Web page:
Nor,man Stinchcombe's latest CD reviews

ANOTHER DELICIOUS BANQUET OF CDS -- IF A BIT MEAGRE!

NIELSEN & SIBELIUS: Dalene, RSPO / Storgårds (Bis CD / SACD) ★★★★★

On the disc cover gap-toothed Johan Dalene looks like a schoolboy larking about in the Scandinavian snow – but at twenty-years-old he's already a phenomenally gifted violinist. The young Swede won the 2019 Carl Nielsen Competition and his performance of that composer's concerto is an absolute winner. It's a tricky work, there's no big memorable tune to hook the newcomer, and its mercurial nature makes it hard to pin down. No problem for Dalene who produces not only glorious tone from his 1736 'Spencer Dyke' Stradivarius but limpet-like follows Nielsen through every musical mood whether spiky, whimsical or wacky. John Storgårds and the Royal Stockholm Philharmonic Orchestra are fully inside Nielsen's idiosyncratic style and the sound is up to Bis's usual exceptional standard. In the Sibelius concerto Dalene has all the world's great fiddlers as competition but his lean, muscular approach – no tempi extremes or virtuoso grandstanding – is very rewarding too.

Norman Stinchcombe

'The Mandolin Seasons': Jacob Reuven, Sinfonietta Leipzig / Wellber (Hyperion) ★★★★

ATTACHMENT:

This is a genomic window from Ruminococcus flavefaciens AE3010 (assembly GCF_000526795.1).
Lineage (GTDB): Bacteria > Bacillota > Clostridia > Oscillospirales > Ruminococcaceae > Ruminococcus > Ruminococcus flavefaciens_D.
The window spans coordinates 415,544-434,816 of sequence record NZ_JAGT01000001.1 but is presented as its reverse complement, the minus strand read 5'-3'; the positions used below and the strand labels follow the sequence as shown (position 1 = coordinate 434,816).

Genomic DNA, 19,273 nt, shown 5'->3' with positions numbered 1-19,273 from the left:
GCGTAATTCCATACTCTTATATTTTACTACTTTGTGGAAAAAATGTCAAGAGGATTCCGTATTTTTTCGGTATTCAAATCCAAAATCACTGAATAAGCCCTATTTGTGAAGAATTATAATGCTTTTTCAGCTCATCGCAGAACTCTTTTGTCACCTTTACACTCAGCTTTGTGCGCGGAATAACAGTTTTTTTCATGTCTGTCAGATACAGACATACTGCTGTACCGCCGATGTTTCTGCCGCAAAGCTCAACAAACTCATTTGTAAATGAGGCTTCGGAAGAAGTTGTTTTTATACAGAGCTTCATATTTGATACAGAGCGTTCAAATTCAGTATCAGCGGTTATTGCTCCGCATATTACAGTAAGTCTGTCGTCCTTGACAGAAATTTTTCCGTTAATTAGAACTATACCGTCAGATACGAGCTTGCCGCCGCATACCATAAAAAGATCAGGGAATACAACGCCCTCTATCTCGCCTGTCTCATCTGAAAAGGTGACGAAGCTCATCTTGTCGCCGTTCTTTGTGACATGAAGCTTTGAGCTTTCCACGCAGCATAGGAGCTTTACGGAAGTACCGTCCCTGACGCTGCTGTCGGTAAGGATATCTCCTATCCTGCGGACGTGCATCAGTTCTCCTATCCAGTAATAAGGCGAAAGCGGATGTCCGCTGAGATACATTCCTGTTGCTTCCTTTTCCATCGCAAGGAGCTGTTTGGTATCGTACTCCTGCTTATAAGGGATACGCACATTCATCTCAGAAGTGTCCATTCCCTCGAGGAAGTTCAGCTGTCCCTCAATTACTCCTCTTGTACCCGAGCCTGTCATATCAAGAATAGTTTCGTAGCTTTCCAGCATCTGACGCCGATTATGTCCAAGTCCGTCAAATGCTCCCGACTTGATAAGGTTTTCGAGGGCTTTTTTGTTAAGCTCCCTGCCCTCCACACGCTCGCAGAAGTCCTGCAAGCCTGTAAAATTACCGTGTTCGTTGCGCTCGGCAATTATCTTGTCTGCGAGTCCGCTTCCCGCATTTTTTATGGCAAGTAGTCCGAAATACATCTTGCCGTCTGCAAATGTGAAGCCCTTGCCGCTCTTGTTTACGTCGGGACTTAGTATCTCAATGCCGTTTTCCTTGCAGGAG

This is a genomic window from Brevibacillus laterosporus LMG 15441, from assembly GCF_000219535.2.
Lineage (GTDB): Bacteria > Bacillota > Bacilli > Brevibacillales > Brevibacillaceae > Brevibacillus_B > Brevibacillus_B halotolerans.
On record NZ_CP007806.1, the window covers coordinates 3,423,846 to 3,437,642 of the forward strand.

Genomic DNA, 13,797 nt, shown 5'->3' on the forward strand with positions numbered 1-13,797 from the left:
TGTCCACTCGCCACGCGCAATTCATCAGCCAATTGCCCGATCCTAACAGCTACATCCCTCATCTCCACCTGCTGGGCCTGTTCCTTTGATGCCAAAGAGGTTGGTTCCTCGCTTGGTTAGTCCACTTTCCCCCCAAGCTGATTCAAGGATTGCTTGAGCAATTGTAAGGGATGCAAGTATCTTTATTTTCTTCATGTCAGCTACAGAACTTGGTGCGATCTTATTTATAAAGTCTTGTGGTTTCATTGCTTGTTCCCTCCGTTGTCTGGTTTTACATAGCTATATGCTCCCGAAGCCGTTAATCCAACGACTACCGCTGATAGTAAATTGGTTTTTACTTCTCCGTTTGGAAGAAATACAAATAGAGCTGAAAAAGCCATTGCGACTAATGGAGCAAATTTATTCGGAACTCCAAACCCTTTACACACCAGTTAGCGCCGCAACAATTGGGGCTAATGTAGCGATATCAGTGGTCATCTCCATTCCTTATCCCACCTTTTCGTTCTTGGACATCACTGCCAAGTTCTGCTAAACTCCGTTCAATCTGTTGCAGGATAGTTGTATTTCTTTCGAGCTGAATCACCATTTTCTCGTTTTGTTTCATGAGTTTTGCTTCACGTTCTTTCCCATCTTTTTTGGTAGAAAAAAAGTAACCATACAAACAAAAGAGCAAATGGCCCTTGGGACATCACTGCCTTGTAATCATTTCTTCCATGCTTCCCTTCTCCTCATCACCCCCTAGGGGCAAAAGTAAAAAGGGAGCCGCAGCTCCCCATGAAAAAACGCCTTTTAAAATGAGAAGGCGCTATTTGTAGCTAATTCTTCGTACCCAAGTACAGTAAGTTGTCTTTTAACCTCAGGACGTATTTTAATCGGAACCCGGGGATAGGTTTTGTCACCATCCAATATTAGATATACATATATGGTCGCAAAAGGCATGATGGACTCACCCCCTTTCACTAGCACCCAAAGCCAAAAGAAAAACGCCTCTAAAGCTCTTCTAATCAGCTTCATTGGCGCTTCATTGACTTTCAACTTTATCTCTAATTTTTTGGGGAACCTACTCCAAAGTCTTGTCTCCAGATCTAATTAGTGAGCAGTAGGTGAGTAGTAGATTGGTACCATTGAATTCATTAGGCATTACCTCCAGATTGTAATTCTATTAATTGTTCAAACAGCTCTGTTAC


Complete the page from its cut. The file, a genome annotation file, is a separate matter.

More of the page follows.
Combining Vivaldi's 'Four Seasons' and Argentine composer Astor Piazzolla's 1965 homage 'Las Cuatro Estaciones Porteñas' is not new; violinist Arabella Steinbacher did so two years ago. My first response to this disc was an exasperated reviewer's cry of, "Please not another 'Four Seasons!'. The second was to wonder why talented conductor Omer Meir Wellber – who narrowly lost out to Mirga Gražinytė-Tyla for the CBSO music director's job – was doing as an accordionist soloist on it. Wellber and Reuven are childhood friends and the mandolin and accordion are popular beginner's instruments in Israel where they grew up. Once one begins listening then the colours, shades and sounds they conjure up – Wellber also plays harpsichord and conducts the chamber band – are ear-ticklingly fresh. Reuven is a brilliant player – the opening of Vivaldi's 'Summer' is scintillating – while he and Wellber's accordion whistle up convincing 'Winter' winds. The alternating Piazzolla movements complement Vivaldi well.

Norman Stinchcombe

STRAUSS Tone Poems: Cleveland Orchestra / Welser-Möst (CD/SACD) ★★★★

Franz Welser-Möst is a fine conductor of Richard Strauss's music, learning his craft over decades while conducting his operas in Zurich and Vienna. This new recording, on the orchestra's own label, comprises the tone poems 'Macbeth', 'Don Juan' and 'Till Eulenspiegel's Merry Pranks'. The Cleveland's virtuoso playing is captured in superbly engineered sound – especially on SACD – with phenomenal range, depth and warmth. Andris Nelsons' new Boston / Leipzig Strauss set, also recorded live in concert, is too close-miked and in-your-face by comparison. Welser-Möst's Don has ferocious speed and energy but a touchingly hushed demise; the under-rated 'Macbeth' here demands re-assessment in its unfolding drama; and in 'Till' he pulls off the tricky combination of drollery and madcap energy. The disc comes luxuriously packaged, with a full-sized concert programme, but in the days of the 80 minute disc, 45 minutes of music – even this well played and recorded – is pretty stingy.

Norman Stinchcombe

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